On August 6, 2013, the Town Board in Deer Trail, Colorado, about 55 miles east of Denver, voted on a proposal to establish drone-hunting licenses and to offer $100 bounties for shooting down unmanned aerial vehicles.
It was a provocative act generating chuckles, accolades, a Colbert Report segment, and a stern warning from the FCC that shooting at drones is illegal. The proposal was so controversial within Deer Trail that the board deadlocked at 3-3, setting up a special election in December.
The circus atmosphere of Deer Trail’s proposal belies the complexity of the policy questions, but what I find even more intriguing are the cultural issues.
Military-grade drones have increasingly captured our attention since their first documented use for a targeted assassination in 2002. And while there are some indications that the Pentagon and the CIA may be tempering their use of drones, there’s little reason to think that drones will cease to be a major component of our arsenal.
I find it interesting and little puzzling, though, that the use of drones for overseas operations has provoked such a domestic backlash. Full-sized military drones aren’t that much different in most respects from conventional combat aircraft. They fly, they release weapons, and people – sometimes including civilians – die. The difference can’t just be their ability to fly unobtrusively, since many of them tend to be both audible and visible (while there are plenty of military aircraft, not to mention spy satellites, that are capable of discretely gathering enormous amounts of high-resolution data). It can’t simply be their ability to carry and fire lethal weapons, since that’s not limited to drones, either.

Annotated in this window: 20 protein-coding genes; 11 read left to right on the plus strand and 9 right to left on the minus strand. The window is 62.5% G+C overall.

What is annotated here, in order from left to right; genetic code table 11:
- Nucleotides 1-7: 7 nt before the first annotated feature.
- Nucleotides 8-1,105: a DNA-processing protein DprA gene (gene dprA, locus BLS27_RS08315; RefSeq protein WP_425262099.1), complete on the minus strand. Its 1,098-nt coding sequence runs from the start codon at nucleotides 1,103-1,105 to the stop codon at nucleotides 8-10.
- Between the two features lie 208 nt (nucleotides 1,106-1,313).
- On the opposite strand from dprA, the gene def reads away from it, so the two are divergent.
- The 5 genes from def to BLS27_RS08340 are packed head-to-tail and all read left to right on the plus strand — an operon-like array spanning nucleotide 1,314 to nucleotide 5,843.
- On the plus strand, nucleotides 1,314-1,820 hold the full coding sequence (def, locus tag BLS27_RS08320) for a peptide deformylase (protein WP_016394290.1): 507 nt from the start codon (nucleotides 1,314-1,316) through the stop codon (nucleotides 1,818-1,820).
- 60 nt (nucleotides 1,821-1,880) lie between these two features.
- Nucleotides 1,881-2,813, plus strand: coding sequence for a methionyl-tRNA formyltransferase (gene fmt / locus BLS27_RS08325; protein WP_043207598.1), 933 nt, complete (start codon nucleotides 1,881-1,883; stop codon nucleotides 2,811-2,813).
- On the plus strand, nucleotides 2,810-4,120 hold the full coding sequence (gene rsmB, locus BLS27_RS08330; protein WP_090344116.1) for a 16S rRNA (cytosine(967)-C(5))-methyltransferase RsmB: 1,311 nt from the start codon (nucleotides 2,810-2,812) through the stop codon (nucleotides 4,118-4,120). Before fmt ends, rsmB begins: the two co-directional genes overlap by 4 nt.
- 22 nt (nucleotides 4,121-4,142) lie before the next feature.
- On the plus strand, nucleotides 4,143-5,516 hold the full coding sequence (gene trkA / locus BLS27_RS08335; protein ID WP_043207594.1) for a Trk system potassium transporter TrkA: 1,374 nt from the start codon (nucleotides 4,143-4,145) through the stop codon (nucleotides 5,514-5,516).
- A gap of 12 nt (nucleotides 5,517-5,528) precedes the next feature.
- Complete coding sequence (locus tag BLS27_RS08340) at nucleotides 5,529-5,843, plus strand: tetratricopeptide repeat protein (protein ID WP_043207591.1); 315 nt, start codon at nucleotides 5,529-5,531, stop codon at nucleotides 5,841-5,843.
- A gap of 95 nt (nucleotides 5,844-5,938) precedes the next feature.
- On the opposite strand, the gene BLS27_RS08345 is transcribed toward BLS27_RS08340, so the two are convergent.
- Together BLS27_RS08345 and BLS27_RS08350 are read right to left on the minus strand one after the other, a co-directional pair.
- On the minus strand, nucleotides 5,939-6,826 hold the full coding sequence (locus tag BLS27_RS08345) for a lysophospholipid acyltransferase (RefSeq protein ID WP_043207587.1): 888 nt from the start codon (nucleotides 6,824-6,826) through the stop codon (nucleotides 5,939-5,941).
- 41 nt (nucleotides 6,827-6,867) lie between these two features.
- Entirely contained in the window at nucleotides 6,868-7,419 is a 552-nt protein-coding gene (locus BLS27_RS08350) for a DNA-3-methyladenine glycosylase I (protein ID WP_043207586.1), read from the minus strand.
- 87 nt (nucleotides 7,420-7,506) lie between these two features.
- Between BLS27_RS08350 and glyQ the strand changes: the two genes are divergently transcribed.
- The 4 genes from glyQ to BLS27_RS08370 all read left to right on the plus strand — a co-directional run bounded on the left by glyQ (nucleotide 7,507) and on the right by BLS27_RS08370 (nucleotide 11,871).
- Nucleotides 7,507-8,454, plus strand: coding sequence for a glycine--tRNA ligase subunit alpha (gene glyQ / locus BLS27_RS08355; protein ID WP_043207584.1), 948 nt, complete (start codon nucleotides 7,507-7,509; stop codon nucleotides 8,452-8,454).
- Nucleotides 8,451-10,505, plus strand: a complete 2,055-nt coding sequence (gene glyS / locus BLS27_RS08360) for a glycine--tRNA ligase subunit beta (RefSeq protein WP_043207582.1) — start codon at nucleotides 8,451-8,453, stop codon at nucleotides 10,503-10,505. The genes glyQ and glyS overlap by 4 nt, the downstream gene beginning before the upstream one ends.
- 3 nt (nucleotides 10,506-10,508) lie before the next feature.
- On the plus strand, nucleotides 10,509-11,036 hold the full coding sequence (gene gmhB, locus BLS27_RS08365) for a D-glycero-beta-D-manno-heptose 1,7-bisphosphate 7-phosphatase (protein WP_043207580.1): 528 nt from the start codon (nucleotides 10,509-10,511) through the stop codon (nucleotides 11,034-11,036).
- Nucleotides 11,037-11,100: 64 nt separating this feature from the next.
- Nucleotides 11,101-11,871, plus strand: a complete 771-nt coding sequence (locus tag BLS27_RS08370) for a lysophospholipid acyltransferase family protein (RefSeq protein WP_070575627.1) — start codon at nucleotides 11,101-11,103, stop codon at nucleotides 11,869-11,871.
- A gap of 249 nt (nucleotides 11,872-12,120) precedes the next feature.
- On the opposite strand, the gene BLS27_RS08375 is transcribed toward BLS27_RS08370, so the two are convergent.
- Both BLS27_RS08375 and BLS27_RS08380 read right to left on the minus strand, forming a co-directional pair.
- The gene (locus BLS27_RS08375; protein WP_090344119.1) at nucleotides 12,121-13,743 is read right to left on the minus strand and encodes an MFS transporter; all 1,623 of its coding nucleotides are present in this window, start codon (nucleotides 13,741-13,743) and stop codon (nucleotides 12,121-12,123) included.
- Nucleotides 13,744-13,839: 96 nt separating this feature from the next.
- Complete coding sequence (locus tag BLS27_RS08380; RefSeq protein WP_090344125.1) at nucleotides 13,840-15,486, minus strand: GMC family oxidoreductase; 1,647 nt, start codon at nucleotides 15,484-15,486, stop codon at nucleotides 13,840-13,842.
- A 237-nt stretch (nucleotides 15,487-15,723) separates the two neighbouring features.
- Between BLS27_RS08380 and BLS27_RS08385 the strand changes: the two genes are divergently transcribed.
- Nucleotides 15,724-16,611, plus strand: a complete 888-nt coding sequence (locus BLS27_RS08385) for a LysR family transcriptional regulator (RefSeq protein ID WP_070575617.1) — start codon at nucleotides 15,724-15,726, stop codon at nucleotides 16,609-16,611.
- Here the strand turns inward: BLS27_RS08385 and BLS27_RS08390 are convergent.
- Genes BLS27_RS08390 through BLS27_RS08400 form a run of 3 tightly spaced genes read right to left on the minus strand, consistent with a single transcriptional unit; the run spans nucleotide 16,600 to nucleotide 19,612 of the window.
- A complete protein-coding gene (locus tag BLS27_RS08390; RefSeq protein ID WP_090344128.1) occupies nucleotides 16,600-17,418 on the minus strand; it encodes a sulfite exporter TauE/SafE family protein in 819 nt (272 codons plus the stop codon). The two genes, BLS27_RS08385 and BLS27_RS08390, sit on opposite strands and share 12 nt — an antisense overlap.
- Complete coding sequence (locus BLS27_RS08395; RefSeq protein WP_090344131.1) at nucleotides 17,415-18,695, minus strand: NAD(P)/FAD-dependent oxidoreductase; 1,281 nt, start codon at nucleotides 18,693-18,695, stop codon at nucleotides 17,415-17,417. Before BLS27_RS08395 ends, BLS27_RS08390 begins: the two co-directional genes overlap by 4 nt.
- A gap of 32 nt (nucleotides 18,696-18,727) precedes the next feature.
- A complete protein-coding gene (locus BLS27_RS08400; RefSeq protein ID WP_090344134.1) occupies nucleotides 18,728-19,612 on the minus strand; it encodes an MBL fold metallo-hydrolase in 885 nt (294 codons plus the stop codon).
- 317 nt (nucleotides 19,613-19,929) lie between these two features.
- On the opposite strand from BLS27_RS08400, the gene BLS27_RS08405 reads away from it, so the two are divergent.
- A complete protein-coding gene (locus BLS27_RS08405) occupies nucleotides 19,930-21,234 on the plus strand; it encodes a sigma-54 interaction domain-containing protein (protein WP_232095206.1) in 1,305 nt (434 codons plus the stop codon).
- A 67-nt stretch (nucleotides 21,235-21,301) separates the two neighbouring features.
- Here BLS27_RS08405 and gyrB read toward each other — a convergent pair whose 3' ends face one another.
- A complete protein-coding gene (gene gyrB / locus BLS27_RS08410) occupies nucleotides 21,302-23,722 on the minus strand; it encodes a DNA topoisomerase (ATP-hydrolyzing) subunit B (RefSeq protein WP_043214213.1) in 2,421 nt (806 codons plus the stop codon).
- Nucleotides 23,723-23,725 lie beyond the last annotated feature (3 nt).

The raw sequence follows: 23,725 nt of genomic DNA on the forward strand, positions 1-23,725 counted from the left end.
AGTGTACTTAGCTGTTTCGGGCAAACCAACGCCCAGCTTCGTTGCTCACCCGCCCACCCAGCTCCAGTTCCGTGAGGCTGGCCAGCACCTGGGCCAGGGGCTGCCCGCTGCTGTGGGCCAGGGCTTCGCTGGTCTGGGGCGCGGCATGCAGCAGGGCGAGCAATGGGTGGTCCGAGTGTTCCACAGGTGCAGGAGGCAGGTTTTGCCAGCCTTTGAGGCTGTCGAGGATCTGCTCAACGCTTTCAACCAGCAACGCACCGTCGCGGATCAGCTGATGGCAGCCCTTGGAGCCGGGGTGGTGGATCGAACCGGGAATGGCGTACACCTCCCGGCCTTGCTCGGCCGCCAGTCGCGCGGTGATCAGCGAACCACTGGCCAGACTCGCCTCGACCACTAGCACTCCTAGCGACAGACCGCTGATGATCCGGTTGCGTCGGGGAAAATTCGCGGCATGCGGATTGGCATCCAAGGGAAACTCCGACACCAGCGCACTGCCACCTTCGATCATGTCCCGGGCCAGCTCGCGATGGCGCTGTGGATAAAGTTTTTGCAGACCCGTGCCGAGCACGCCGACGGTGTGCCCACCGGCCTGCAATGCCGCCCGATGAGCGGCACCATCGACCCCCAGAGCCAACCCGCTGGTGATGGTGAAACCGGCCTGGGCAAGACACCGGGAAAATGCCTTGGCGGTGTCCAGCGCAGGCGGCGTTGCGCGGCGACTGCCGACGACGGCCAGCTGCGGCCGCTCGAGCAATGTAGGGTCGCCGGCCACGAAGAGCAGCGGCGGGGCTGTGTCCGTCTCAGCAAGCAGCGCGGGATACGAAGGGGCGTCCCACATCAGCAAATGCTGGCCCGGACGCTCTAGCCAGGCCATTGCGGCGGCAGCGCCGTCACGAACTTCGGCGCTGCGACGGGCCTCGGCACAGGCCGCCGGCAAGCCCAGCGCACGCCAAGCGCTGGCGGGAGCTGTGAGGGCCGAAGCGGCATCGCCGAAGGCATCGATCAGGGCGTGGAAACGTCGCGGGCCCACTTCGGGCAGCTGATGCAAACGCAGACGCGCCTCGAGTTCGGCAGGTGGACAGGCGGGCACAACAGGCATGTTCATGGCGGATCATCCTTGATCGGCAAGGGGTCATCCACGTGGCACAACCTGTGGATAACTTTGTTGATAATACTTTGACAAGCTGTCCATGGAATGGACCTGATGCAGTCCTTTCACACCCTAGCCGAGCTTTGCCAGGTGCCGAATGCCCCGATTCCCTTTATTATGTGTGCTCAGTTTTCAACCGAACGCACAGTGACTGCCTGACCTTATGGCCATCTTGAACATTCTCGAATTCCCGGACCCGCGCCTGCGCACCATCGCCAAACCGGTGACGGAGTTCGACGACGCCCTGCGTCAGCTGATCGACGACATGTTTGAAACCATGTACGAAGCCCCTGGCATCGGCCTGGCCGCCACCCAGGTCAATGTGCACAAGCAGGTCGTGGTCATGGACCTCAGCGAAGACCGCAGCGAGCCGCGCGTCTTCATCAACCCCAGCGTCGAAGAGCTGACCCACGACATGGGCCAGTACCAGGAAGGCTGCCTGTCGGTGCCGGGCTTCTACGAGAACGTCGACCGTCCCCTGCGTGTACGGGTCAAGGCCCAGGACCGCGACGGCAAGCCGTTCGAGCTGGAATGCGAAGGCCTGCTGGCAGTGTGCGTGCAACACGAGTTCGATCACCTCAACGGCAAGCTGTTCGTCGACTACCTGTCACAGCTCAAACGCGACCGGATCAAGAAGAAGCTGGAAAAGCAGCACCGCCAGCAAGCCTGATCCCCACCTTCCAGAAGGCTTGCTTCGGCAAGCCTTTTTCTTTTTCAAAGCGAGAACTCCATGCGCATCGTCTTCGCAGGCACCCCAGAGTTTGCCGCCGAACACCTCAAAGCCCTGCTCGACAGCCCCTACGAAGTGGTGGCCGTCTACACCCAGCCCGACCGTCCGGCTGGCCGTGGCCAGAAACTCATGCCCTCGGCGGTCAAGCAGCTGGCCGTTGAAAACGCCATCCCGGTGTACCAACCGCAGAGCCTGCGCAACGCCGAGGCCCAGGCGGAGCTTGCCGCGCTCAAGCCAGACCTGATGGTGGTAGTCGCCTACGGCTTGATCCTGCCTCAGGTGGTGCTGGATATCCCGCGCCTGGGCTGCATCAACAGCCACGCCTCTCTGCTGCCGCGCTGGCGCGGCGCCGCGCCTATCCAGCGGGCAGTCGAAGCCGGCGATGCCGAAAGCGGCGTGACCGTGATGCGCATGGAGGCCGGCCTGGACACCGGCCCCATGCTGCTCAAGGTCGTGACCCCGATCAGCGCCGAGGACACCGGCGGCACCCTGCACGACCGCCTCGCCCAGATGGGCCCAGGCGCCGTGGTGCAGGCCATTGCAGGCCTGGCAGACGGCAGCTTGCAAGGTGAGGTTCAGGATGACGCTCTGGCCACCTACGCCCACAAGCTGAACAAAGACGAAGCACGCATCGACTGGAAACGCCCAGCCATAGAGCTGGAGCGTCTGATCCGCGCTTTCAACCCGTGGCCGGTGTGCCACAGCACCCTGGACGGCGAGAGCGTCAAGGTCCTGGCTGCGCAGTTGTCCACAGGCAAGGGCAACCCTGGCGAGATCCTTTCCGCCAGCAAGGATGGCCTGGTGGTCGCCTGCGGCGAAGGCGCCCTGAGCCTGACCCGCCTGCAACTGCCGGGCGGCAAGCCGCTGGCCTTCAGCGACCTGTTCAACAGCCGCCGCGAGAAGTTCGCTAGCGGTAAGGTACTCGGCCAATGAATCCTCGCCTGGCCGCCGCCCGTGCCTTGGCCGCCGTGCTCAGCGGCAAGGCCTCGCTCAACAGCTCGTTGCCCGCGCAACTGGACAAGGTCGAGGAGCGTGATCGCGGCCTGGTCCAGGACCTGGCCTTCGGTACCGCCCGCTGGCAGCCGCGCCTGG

Despite the similarity with conventional combat aircraft, there is clearly something different about drones and how we use them that provokes such concern from across the political spectrum. I suspect it’s in part their presumed pervasiveness. The disassociation between the killer and the killing (which I think amplifies the sense that the U.S. treats military action like a video game) is often cited (including in this terrific ‘short history of drones’ piece in The Nation).
But I also wonder if the notion – to some extent accurate already – that drones carrying lethal payloads can be designed to act autonomously is at the heart of the anxiety. The idea that an aerial robot armed with missiles could, on its own, based on computer code and on sensor input, decide when to kill, without any human intervention … I think this is truly a terrifying thought for many people.
And it doesn’t take a great deal of imagination to conceive of how such a scenario could go terribly wrong, on an ad-hoc basis or even more systemically. Forgot Skynet becoming self-aware; one well-designed virus or one clever team of hackers and it’s easy to imagine all sorts of devastation (even aside from the ordinary array of drone-caused civilian casualties). Interestingly, one of the arguments in favor of “lethal autonomous robots” is precisely that they are better protected against hacking.
And while we may not need to worry about autonomous Terminator assassins anytime soon, gains in autonomous behavior, learning algorithms, and modular robotics, and truly impressive. One recent favorite are ETH Zurich’s autonomous, self-improving quadrocopters.
On the military drone side, then, I suspect that the fear of autonomous, lethal robots more than anything else may underlie our growing anxiety about drones.